Hello Cindy Alvarez, and welcome to From Business to Buttons 2015!

Johan Berndtsson

Cindy Alvarez, author of the book "Lean Customer Development: Build Products Your Customers Will Buy", is joining From Business to Buttons 2015! When she's not writing books or giving talks Cindy runs User Experience for Yammer. She has been helping companies build better products through intensely understanding their customers for over 14 years.

Hi Cindy! You have written one of this year's most interesting books, "Lean Customer Development: Build Products Your Customers Will Buy", and we're so excited to have you as our guest at From Business to Buttons 2015.

– Thanks! I'm really excited to be speaking and hopefully help a completely new batch of companies to validate ideas and get closer to their customers.

You've been working with early-stage startups, mid-stage startups, and now you're driving change within Microsoft as the director of user experience for Yammer (acquired by Microsoft in 2012). What would you say are the biggest challenges for an organisation – regardless of size – who want's to become better at experimentation, customer research, and iterative development?

– Humility. Any company that has been successful, has done so through a ton of internal domain knowledge, refined processes, and hiring great people. Rightfully they're proud of those assets!  But experimentation requires admitting that all of that experience and knowledge can still lead us down the wrong path. We can still build products that no one wants to buy.  The most interesting and lucrative opportunities require having everyone - from the top executives down – be willing to say "we're not sure what we'll learn here".

– The other huge challenge is building that bridge between philosophy and day-to-day execution. Customer development and iterative development sound great in theory. But for most people, it's unclear how to get there from here.  Which of our current behaviors do we throw out, which do we modify?  How do we change who is involved?  In many cases, the current model of building products and services has a lot of predictability and milestones that many people rely on. When you're iterative, things change. You can't promise your marketing department that they'll be able to announce these specifics on this date. You can't give your salespeople specifics to sell in advance.  The payoff is well worth it, of course – all the predictability and met schedules in the world don't matter if your product bombs.  But it's still a difficult adaptation.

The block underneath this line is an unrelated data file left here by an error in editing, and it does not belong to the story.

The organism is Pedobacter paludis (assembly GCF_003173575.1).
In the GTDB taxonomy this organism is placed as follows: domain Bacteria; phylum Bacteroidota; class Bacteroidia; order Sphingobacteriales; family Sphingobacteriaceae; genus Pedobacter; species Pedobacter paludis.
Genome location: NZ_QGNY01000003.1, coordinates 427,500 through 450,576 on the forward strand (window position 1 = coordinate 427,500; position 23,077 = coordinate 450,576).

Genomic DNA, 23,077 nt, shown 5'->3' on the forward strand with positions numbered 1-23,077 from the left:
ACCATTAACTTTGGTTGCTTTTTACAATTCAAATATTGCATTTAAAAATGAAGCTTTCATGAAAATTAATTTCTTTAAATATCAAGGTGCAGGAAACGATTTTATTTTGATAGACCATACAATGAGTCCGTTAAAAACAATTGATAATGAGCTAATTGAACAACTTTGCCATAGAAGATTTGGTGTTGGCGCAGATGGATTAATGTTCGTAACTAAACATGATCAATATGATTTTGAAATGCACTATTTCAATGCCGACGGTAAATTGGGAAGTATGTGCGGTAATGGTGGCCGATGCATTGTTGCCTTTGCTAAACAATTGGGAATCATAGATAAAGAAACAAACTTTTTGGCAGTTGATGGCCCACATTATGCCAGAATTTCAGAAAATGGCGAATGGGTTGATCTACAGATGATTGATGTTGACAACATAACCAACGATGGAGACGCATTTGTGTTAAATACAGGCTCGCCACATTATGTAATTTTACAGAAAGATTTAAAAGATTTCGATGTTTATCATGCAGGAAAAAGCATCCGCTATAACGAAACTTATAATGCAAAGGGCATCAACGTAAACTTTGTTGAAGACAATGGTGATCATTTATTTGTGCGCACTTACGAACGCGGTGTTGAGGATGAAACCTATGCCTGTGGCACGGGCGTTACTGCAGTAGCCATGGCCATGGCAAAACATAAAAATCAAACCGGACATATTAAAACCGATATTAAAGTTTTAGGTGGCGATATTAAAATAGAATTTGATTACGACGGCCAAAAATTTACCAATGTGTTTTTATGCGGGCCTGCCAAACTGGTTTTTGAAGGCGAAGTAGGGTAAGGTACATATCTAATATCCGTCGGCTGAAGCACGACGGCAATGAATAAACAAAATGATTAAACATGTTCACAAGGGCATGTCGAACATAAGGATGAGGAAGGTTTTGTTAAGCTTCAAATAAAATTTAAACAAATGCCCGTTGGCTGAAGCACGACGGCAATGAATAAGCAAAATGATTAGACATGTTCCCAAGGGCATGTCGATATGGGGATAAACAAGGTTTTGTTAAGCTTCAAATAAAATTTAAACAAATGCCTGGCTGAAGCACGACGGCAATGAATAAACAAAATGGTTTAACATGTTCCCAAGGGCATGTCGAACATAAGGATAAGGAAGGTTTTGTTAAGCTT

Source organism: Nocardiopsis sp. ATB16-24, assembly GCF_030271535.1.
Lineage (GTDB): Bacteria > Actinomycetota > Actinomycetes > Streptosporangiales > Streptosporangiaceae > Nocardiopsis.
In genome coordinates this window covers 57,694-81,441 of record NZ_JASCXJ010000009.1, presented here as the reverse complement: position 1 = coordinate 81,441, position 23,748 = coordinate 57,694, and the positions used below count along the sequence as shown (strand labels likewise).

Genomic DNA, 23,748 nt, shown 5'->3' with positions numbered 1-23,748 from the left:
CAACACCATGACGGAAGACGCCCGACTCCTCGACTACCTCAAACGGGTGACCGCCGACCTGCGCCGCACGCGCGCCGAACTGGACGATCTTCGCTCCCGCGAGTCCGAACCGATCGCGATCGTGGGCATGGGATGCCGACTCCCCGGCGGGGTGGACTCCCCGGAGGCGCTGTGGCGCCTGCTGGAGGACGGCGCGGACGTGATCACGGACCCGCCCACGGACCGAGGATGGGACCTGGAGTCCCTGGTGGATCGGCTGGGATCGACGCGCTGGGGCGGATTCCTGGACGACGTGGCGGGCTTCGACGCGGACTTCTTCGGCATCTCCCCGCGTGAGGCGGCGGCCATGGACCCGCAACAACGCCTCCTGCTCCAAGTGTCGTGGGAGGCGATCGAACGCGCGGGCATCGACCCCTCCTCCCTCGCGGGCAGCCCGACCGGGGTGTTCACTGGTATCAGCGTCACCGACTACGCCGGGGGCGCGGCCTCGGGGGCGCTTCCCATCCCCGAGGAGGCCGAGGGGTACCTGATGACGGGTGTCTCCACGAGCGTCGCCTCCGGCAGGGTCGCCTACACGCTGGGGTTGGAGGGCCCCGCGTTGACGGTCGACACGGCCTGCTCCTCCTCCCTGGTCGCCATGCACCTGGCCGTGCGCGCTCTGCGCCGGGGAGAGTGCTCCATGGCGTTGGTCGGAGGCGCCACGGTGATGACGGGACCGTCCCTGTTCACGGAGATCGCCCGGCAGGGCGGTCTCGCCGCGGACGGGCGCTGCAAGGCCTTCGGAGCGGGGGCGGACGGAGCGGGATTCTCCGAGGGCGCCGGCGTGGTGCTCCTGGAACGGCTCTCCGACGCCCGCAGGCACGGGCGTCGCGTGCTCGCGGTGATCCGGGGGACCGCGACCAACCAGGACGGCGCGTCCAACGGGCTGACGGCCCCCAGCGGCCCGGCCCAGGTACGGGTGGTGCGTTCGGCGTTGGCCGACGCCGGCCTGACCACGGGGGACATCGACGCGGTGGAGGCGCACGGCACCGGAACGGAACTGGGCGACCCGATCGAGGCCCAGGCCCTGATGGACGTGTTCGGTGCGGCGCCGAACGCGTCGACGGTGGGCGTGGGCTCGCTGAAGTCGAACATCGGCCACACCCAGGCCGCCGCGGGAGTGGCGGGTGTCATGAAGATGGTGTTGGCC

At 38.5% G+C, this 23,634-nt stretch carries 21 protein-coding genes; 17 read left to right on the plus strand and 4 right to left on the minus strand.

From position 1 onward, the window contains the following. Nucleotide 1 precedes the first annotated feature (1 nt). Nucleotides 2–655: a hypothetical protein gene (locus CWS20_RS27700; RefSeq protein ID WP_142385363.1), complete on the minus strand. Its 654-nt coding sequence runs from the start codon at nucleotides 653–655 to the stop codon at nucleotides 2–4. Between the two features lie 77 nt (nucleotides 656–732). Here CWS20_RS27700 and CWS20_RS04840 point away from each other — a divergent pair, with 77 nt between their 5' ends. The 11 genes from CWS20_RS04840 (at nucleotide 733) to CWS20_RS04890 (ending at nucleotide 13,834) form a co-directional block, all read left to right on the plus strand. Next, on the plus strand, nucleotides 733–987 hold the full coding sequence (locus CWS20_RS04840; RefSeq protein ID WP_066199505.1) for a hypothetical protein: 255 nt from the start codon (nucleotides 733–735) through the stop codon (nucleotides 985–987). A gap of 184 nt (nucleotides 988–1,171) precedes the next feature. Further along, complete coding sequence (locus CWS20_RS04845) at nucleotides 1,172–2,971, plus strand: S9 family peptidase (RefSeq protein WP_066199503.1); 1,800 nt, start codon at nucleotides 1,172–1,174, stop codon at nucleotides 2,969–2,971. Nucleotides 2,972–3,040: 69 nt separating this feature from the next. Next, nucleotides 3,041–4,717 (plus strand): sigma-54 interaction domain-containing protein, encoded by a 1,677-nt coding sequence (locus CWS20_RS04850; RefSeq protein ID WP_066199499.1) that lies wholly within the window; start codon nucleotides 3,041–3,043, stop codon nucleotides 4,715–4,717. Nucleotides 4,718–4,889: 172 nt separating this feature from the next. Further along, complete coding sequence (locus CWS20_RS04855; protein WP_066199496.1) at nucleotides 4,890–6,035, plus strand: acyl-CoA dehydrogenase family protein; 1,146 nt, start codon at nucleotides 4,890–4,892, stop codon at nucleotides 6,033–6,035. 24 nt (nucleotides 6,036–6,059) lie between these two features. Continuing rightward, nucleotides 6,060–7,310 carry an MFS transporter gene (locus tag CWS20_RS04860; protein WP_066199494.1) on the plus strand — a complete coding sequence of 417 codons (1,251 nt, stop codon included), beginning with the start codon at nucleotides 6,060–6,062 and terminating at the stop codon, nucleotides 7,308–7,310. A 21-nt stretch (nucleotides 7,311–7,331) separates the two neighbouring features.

You describe your book as being a hands-on guide to help organizations validate their product and feature ideas and build a customer base for them. Could you tell us a bit more about that, if you could choose only one thing that's key for validating ideas, what would that be, and why?

– Assume you are probably wrong. Almost all companies who currently believe they are validating product and feature ideas are doing the opposite.  It's not deliberate - it's a cognitive bias related to the way every human's brain works. We assume our ideas are probably right. We assume our customers' suggestions are probably right. And so, we do market research or focus groups or pilot programs or usability testing in a way that looks for proof that we're right. We WANT to highlight the evidence that supports us and diminish the evidence that questions our ideas. But we can overcome that tendency, and when we do, we open ourselves up to discover those amazing opportunities or hidden pitfalls.

Finally. What would you say is the most important thing to consider when it comes to building a successful team to ensure the correct balance between "just right" and "shipped"?

– You said the magic word – "team". It's very hard to do this as an individual person. But a good team has useful friction between the people who really value design and user experience and words and those who really value rapid growth and data and virality. I joke that a good MVP should make none of those people happy! If you're moving quickly but also creating a good-enough experience, everyone on your team should feel like they compromised.

Thank you Cindy! We are really looking forward to meet you in Stockholm on 21 April.

Cindy Alvarez is the first speaker we announced for From Business to Buttons 2015: User Experience, Service Design and Innovation. Tickets are available at http://frombusinesstobuttons.com/. Also, check out her workshop on the 20th of April; Lean Customer Development: Uncovering Business Opportunities.

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